Green cards will no longer be required for EU driving
The good news is that on June 30th, the European Commission announced that this requirement is to be scrapped for UK drivers travelling to EU countries. Please note, the change has yet to come into force.
A Green Card is not just an EU document but an international one that demonstrates to law enforcement agencies that valid motor insurance is in place. Following Brexit at the beginning of 2021, all UK-registered vehicles have been required to carry a green card across the EU by law.
While the COVID-19 pandemic has limited travel to the EU for many people, it has been an issue in Ireland. Vehicles travelling to and from the Republic of Ireland and Northern Ireland have had to carry the card. To put his in context, there are an estimated 43 million cross border vehicle trips per annum between the two countries, with around 25,000 people commuting from one country to the other. The announcement will also benefit road hauliers travelling between the UK and EU and the many tourists looking forward to European travel in the future.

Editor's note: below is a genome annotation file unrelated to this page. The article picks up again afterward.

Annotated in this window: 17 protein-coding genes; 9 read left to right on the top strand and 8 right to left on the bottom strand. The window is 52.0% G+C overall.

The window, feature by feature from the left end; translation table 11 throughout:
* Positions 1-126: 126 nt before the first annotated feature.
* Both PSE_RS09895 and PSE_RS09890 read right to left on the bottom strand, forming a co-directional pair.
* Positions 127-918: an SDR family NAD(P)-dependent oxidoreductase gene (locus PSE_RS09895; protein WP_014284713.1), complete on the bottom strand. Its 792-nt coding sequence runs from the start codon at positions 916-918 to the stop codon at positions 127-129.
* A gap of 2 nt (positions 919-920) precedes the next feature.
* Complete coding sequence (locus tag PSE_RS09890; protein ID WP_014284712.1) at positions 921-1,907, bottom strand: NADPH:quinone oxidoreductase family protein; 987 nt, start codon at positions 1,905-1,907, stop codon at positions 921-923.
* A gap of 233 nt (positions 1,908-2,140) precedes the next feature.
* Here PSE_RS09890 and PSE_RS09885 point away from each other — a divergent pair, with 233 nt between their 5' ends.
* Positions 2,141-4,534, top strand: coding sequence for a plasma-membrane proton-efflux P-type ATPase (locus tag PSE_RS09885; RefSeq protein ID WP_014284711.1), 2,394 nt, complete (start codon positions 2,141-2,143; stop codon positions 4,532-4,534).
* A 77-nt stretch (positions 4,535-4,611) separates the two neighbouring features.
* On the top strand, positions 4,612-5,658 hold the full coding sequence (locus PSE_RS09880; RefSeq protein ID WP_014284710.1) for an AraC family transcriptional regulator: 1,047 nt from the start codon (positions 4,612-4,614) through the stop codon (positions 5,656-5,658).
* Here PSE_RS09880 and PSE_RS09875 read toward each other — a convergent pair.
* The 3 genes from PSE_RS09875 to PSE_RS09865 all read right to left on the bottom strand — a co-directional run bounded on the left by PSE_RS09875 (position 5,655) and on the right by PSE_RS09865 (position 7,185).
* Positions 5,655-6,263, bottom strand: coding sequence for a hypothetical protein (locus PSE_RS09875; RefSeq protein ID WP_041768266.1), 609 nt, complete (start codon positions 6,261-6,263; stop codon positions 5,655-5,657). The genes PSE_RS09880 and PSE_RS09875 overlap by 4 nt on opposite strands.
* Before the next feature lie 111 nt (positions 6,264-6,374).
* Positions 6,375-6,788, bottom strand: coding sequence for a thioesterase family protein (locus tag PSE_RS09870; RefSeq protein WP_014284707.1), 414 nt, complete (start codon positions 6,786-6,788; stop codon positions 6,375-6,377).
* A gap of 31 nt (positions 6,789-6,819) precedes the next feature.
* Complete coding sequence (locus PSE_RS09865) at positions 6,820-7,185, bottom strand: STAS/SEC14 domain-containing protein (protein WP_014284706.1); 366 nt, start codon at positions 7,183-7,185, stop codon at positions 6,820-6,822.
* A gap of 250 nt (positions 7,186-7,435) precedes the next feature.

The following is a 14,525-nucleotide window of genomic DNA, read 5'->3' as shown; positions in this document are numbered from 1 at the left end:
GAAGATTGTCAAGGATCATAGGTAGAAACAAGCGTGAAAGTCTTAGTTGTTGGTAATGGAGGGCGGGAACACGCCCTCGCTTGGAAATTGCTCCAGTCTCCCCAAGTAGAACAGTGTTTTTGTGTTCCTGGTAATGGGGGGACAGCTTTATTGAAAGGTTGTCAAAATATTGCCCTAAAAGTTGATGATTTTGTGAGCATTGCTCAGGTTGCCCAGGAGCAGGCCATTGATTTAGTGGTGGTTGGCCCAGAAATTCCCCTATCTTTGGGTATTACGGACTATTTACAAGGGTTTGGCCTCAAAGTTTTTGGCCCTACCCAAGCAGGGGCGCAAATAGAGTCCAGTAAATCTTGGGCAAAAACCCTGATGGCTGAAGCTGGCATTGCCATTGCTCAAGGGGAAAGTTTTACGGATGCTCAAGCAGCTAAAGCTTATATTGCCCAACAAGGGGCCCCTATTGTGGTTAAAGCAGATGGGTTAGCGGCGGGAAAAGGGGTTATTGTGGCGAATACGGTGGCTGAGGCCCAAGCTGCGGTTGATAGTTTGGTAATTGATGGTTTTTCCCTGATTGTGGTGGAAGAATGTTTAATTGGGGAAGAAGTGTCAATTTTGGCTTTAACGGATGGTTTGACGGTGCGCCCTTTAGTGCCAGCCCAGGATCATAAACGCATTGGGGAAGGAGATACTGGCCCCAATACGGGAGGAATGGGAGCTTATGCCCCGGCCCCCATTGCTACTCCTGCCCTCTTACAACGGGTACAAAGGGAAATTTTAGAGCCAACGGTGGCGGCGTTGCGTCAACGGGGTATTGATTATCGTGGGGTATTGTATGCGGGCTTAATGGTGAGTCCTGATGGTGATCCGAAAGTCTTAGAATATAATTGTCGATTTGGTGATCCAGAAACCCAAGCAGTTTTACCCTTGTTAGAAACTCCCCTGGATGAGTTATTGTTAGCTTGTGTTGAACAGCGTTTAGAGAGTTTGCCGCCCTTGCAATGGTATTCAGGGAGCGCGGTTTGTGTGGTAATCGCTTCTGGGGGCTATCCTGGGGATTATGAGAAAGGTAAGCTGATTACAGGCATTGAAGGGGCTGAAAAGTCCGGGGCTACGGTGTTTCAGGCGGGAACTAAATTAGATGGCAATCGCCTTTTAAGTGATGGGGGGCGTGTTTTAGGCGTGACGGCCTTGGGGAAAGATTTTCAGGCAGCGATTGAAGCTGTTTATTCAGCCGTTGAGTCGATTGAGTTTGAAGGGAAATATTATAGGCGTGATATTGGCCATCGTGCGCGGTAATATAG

The announcement impacts travel to the Republic of Ireland, all other EU countries and non-EU countries; Bosnia & Herzegovina, Iceland, Liechtenstein, Norway, Switzerland, Serbia and Andorra.
Timetable to Change
The decision to scrap Green Cards has yet to come into effect. Until the EU has fully implemented the change, anyone taking their car to Europe will still need to get a Green Card from their insurer before heading off abroad to countries requiring one. Failure to do so could see a driver facing a fine, prosecution or having their car impounded.
The next step in the process will see the EU Commission’s announcement sent for publication in the Official Journal of the EU. Twenty days after publication it is expected to come into law.